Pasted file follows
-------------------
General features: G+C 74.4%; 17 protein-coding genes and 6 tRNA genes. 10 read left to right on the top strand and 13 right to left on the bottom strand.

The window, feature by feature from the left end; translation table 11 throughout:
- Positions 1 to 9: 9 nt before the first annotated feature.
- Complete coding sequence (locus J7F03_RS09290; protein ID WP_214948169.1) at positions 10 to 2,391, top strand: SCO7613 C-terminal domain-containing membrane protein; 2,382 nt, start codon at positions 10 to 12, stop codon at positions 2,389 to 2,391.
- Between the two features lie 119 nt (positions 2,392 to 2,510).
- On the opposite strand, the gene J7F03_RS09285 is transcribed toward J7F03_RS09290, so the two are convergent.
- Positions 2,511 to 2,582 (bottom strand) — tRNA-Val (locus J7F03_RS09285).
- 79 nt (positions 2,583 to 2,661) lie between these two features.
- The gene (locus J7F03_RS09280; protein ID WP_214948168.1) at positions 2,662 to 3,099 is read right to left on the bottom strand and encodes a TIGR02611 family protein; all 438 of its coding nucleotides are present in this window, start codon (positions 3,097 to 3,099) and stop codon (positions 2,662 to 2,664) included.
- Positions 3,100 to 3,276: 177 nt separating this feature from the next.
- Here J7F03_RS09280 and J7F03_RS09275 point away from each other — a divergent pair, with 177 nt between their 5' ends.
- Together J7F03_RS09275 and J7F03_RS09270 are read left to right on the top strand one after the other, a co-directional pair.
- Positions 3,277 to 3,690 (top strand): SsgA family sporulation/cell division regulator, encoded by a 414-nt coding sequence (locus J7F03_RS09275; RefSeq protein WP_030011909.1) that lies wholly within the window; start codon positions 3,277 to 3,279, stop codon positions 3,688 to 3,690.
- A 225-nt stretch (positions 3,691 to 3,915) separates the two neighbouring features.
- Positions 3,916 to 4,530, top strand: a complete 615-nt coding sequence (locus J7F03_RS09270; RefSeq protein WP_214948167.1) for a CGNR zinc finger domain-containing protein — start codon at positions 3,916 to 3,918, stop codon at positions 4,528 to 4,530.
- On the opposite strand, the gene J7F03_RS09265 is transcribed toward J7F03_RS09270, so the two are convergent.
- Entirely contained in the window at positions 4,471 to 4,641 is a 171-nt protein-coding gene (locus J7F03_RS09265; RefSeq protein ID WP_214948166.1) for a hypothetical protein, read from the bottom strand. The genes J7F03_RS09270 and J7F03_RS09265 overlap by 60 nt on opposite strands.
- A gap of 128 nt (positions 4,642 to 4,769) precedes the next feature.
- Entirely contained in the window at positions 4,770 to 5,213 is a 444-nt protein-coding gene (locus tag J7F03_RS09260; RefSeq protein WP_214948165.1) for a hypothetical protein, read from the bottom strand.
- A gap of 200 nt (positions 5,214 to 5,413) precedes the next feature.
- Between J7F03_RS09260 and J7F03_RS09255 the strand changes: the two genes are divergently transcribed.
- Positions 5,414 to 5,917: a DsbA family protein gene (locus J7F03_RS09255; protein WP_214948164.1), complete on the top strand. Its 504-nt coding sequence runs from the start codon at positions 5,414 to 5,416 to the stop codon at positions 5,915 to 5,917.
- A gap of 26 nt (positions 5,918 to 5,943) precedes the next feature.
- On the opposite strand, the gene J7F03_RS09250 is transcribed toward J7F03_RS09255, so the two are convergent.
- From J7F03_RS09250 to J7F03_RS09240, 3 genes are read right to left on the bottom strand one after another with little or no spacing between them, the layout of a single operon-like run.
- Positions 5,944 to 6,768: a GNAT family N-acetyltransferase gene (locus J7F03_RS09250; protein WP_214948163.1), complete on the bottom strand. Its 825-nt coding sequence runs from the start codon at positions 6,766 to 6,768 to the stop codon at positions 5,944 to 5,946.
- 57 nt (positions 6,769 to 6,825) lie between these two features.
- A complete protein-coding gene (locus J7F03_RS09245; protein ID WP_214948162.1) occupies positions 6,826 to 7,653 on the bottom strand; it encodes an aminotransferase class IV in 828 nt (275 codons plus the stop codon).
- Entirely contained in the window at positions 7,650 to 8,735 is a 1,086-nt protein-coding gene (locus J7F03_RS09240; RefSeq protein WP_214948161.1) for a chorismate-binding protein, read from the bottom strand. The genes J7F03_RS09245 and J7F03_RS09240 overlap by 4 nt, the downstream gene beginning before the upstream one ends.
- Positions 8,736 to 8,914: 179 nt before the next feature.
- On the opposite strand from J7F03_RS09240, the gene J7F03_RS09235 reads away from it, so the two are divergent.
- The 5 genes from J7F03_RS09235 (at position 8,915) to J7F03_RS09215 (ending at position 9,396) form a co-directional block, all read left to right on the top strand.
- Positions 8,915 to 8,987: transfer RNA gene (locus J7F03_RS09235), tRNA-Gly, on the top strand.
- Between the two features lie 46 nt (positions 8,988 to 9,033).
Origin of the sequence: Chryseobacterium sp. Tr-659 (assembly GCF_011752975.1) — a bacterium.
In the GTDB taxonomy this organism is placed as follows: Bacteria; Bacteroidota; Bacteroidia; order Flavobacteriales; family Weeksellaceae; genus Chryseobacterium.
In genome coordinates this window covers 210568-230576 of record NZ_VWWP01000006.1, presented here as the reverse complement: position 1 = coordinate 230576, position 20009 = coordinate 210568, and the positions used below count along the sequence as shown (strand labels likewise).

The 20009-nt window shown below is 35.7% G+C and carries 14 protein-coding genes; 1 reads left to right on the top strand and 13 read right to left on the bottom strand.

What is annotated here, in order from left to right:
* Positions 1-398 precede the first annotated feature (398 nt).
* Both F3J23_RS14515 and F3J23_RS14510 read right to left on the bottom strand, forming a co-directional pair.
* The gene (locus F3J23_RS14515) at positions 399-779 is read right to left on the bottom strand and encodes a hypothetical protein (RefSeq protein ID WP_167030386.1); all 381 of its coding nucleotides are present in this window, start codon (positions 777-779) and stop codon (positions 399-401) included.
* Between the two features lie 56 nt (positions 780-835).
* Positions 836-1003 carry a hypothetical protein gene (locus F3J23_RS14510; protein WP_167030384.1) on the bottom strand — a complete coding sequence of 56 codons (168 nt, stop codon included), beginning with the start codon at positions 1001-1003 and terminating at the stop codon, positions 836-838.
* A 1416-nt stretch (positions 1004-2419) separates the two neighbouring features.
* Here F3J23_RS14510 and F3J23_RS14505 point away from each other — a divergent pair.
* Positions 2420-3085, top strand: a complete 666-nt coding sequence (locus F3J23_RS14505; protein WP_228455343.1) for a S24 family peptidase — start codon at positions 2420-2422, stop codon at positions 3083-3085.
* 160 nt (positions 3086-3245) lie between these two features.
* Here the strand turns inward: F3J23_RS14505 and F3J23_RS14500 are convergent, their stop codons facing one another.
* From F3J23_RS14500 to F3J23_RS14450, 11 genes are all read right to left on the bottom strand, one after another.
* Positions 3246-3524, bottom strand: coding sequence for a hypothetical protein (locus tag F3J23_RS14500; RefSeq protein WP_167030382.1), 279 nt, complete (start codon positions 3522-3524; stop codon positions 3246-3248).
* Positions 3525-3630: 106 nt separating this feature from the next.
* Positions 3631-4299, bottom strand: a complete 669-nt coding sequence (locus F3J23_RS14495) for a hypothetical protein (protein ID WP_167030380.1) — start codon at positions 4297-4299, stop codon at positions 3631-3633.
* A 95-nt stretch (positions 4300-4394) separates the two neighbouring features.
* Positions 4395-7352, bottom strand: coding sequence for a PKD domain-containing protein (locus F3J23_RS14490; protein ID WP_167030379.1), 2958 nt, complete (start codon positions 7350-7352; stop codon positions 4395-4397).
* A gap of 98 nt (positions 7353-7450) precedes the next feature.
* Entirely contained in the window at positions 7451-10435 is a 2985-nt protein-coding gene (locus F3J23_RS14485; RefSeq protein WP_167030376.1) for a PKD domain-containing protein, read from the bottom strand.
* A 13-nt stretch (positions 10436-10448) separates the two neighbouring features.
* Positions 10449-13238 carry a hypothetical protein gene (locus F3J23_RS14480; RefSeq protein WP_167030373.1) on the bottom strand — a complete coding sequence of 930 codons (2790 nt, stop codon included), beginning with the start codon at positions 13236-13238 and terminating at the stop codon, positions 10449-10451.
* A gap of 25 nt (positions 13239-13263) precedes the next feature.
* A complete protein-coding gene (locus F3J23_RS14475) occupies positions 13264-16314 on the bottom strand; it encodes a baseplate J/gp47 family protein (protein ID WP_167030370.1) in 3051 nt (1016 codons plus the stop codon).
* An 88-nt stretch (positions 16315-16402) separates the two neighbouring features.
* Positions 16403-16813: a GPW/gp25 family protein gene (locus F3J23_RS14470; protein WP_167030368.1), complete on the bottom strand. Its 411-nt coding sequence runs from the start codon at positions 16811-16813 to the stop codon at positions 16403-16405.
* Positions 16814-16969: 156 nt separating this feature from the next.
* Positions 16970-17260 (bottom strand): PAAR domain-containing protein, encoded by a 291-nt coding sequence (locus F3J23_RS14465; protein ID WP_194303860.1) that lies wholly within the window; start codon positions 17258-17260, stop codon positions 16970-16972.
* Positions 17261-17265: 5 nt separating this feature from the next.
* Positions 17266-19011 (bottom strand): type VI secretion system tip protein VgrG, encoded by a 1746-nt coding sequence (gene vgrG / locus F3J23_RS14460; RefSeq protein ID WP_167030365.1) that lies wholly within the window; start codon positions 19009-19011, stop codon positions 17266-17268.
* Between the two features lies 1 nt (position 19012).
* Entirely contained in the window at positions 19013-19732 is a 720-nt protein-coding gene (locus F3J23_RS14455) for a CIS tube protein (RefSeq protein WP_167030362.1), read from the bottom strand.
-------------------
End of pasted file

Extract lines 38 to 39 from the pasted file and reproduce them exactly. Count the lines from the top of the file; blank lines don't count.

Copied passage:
The 20009-nt window shown below is 35.7% G+C and carries 14 protein-coding genes; 1 reads left to right on the top strand and 13 read right to left on the bottom strand.

What is annotated here, in order from left to right: